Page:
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Proteome Sci. 2012 Feb 3;10(1):6. doi: 10.1186/1477-5956-10-6.

Adaptation of Salmonella enterica Hadar under static magnetic field: effects on outer membrane protein pattern.

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1
Laboratoire de Biochimie et Biologie Moléculaire, Faculté des Sciences de Bizerte, Université de Carthage, Zarzouna, Bizerte, Tunisie. alya_elmay@yahoo.fr.

Abstract

BACKGROUND:

Salmonella enterica serovar Hadar (S. Hadar) is a highly prevalent foodborne pathogen and therefore a major cause of human gastroenteritis worldwide. Outer membrane proteins whose production is often regulated by environmental conditions also play important roles in the adaptability of bacterial pathogens to various environments.

RESULTS:

The present study investigated the adaptation of S. Hadar under the effect of acute static magnetic field exposure (200 mT, 9 h) and the impact on the outer membrane protein pattern. Via two-dimensional electrophoresis (2-DE) and LC-MS/MS spectrometry, we compared the proteome of enriched-outer membrane fraction before and after exposure to a magnetic field. A total of 11 proteins, displaying more than a two-fold change, were differentially expressed in exposed cells, among which 7 were up-regulated and 4 down-regulated. These proteins were involved in the integrity of cell envelope (TolB, Pal), in the response to oxidative stress (OmpW, dihydrolipoamide dehydrogenase, UspF), in the oxidative stress status (bacterioferritin), in virulence (OmpX, Yfgl) or in motility (FlgE and UspF). Complementary experiments associated the down-regulation of FlgE and UspF with an alteration of swarming, a flagella-driven motility, under SMF. Furthermore, the antibiotic disc diffusion method confirmed a decrease of gentamicin susceptibility in exposed cells. This decrease could be partly associated with the up-regulation of TolC, outer membrane component of an efflux pump. OmpA, a multifunctional protein, was up-regulated.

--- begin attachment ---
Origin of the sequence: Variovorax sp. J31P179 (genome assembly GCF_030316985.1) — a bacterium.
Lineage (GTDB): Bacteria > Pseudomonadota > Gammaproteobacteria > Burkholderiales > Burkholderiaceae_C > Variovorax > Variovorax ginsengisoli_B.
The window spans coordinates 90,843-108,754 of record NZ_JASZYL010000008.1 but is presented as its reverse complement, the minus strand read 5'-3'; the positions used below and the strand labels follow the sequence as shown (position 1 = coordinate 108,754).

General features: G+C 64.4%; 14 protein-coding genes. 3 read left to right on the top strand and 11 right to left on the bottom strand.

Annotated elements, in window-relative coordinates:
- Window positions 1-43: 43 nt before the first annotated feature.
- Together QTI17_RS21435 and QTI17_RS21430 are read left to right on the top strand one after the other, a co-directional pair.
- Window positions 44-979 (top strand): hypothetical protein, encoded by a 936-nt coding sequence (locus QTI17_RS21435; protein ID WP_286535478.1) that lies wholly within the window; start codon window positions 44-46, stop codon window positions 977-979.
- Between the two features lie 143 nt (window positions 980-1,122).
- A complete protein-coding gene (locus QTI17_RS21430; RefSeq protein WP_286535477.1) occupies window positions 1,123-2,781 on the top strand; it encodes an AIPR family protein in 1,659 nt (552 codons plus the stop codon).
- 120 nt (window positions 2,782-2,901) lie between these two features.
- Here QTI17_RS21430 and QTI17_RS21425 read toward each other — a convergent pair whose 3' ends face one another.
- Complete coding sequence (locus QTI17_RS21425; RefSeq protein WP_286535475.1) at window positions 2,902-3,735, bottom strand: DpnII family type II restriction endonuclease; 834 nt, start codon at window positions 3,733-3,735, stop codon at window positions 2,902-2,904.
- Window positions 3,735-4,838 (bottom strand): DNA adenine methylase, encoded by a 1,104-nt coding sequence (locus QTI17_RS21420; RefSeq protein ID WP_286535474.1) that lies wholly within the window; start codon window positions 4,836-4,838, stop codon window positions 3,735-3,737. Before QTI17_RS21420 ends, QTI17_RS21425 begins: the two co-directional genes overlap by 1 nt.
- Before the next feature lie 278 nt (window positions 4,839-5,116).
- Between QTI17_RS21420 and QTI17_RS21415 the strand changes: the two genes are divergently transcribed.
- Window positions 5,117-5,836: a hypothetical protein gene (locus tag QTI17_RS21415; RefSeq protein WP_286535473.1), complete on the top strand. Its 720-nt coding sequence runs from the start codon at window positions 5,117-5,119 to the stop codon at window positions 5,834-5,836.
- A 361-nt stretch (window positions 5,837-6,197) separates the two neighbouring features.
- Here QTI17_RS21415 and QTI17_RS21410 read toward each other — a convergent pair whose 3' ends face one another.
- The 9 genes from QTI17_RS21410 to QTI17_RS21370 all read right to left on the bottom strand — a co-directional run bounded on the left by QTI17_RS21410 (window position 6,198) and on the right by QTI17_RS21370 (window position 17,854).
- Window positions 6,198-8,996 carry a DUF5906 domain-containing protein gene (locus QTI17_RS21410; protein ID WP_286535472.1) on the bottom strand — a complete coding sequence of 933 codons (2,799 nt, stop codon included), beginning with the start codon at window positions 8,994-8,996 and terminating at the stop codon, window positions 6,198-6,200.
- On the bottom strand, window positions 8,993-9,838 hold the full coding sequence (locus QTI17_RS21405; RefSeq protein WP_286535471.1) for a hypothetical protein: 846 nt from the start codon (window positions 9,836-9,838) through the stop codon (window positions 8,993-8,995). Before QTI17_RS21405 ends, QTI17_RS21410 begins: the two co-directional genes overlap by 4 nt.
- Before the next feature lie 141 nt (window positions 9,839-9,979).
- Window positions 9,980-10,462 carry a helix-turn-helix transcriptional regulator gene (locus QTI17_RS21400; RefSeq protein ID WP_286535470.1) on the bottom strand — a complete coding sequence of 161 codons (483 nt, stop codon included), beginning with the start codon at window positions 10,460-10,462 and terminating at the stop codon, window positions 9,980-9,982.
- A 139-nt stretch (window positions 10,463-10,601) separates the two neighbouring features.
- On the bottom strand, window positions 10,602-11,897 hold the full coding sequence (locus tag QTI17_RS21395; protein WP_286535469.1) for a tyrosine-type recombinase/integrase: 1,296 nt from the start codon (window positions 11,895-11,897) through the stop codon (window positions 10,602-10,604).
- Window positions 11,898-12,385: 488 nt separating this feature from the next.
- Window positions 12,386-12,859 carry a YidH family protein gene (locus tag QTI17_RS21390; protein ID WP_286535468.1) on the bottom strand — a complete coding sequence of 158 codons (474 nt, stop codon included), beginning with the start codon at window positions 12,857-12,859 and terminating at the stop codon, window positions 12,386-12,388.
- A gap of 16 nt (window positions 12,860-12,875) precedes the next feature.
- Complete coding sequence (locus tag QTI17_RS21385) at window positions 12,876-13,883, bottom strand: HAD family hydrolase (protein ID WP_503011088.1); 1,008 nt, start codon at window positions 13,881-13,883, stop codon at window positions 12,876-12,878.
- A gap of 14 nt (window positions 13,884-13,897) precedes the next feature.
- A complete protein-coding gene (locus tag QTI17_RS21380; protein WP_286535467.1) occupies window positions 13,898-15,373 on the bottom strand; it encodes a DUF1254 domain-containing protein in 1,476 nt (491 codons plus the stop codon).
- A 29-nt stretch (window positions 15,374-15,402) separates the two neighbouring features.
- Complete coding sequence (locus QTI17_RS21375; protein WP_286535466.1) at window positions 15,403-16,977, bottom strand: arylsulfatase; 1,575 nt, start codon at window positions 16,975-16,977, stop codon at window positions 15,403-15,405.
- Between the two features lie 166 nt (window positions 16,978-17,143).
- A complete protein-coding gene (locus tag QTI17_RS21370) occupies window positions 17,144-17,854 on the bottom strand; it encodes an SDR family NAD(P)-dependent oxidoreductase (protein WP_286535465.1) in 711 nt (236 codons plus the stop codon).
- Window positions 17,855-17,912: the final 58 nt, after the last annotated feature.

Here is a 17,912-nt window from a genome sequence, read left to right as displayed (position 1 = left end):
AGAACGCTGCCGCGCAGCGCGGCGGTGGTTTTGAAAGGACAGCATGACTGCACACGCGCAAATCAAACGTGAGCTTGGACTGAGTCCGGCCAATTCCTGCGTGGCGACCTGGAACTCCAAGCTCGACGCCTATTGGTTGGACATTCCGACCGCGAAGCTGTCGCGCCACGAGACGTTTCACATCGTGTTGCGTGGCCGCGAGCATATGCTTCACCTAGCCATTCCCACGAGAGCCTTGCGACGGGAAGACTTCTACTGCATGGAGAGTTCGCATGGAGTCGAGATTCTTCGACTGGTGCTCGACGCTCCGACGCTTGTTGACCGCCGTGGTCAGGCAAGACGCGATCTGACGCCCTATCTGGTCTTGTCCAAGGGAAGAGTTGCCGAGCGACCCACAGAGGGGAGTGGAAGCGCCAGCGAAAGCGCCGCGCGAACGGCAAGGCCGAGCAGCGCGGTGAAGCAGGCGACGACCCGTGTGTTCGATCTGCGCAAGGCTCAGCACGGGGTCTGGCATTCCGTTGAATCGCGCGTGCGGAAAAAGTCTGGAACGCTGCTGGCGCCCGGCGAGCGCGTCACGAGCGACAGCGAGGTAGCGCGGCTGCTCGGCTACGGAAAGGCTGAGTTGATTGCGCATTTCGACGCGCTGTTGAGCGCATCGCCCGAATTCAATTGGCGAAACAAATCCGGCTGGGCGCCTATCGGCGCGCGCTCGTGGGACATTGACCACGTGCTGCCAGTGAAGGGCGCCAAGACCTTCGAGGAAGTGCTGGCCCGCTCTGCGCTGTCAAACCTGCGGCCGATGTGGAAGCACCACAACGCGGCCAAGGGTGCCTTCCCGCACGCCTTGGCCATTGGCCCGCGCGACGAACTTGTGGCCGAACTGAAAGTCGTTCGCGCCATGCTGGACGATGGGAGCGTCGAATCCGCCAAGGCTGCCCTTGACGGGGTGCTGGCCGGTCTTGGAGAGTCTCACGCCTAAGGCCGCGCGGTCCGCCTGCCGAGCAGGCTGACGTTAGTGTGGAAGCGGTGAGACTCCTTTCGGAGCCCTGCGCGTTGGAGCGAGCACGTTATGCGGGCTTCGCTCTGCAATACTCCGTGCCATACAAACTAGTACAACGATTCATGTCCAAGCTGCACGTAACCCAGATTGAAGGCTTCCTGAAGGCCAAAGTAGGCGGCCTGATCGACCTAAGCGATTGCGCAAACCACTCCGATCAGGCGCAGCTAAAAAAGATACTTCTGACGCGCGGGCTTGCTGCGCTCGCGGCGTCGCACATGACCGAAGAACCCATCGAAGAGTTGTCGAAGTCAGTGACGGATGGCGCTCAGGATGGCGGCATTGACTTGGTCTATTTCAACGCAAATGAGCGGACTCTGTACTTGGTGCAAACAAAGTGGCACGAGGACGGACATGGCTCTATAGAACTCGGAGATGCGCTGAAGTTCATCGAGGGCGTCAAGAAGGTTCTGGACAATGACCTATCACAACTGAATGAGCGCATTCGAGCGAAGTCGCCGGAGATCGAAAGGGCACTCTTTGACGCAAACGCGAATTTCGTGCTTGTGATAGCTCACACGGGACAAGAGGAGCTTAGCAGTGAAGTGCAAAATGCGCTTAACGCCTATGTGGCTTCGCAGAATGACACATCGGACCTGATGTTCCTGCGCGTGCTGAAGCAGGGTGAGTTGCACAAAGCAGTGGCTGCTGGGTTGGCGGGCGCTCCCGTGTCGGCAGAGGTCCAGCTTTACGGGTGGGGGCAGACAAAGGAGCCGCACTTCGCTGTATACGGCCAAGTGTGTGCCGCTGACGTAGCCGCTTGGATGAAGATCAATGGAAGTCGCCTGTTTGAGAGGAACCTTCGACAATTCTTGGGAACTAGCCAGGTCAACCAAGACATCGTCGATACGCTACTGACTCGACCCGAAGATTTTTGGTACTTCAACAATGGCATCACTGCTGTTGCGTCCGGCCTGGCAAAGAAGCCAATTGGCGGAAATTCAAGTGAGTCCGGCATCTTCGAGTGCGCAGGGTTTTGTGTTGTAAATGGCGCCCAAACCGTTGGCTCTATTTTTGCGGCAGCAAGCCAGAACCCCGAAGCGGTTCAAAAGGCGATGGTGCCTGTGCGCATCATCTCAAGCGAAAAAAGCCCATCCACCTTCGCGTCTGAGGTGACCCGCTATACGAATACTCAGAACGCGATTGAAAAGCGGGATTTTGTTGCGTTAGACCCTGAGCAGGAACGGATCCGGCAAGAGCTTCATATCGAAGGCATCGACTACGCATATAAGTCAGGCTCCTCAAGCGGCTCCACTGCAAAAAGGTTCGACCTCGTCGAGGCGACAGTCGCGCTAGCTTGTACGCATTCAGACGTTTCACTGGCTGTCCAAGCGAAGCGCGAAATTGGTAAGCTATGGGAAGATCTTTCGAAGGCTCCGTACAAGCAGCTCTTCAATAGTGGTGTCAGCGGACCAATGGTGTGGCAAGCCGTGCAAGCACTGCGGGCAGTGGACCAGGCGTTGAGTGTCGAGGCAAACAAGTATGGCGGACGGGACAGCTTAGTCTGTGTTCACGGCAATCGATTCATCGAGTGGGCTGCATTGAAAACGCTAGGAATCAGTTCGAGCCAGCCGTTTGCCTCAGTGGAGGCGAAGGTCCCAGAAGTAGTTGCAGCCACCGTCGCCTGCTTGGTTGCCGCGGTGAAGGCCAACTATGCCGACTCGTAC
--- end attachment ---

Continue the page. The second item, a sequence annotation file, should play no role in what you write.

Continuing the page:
CONCLUSIONS:

SMF (200 mT) seems to maintain the cell envelope integrity and to submit the exposed cells to an oxidative stress. Some alterations suggest an increase of the ability of exposed cells to form biofilms.

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